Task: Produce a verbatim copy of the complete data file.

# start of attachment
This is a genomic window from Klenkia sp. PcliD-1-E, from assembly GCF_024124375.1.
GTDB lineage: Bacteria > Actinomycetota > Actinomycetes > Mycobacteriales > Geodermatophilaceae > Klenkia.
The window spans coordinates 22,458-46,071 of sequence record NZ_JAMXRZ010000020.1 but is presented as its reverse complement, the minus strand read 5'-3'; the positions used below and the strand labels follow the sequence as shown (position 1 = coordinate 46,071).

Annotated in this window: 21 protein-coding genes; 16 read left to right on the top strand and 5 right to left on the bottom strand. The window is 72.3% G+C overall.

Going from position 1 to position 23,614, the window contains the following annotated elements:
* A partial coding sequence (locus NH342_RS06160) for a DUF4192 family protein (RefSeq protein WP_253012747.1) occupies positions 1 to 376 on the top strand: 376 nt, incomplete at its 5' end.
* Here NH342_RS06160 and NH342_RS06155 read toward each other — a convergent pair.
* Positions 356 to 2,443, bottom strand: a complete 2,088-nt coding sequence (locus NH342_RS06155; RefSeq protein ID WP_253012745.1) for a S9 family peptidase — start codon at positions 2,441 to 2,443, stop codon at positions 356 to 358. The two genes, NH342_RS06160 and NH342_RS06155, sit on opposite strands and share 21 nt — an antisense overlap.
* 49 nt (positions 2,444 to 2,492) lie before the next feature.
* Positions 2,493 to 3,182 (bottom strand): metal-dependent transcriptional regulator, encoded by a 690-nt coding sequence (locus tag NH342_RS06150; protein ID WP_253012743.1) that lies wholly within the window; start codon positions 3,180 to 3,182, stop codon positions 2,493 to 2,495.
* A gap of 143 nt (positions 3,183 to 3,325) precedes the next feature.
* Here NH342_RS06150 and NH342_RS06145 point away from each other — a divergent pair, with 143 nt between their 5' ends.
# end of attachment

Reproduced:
This is a genomic window from Klenkia sp. PcliD-1-E, from assembly GCF_024124375.1.
GTDB lineage: Bacteria > Actinomycetota > Actinomycetes > Mycobacteriales > Geodermatophilaceae > Klenkia.
The window spans coordinates 22,458-46,071 of sequence record NZ_JAMXRZ010000020.1 but is presented as its reverse complement, the minus strand read 5'-3'; the positions used below and the strand labels follow the sequence as shown (position 1 = coordinate 46,071).

Annotated in this window: 21 protein-coding genes; 16 read left to right on the top strand and 5 right to left on the bottom strand. The window is 72.3% G+C overall.

Going from position 1 to position 23,614, the window contains the following annotated elements:
* A partial coding sequence (locus NH342_RS06160) for a DUF4192 family protein (RefSeq protein WP_253012747.1) occupies positions 1 to 376 on the top strand: 376 nt, incomplete at its 5' end.
* Here NH342_RS06160 and NH342_RS06155 read toward each other — a convergent pair.
* Positions 356 to 2,443, bottom strand: a complete 2,088-nt coding sequence (locus NH342_RS06155; RefSeq protein ID WP_253012745.1) for a S9 family peptidase — start codon at positions 2,441 to 2,443, stop codon at positions 356 to 358. The two genes, NH342_RS06160 and NH342_RS06155, sit on opposite strands and share 21 nt — an antisense overlap.
* 49 nt (positions 2,444 to 2,492) lie before the next feature.
* Positions 2,493 to 3,182 (bottom strand): metal-dependent transcriptional regulator, encoded by a 690-nt coding sequence (locus tag NH342_RS06150; protein ID WP_253012743.1) that lies wholly within the window; start codon positions 3,180 to 3,182, stop codon positions 2,493 to 2,495.
* A gap of 143 nt (positions 3,183 to 3,325) precedes the next feature.
* Here NH342_RS06150 and NH342_RS06145 point away from each other — a divergent pair, with 143 nt between their 5' ends.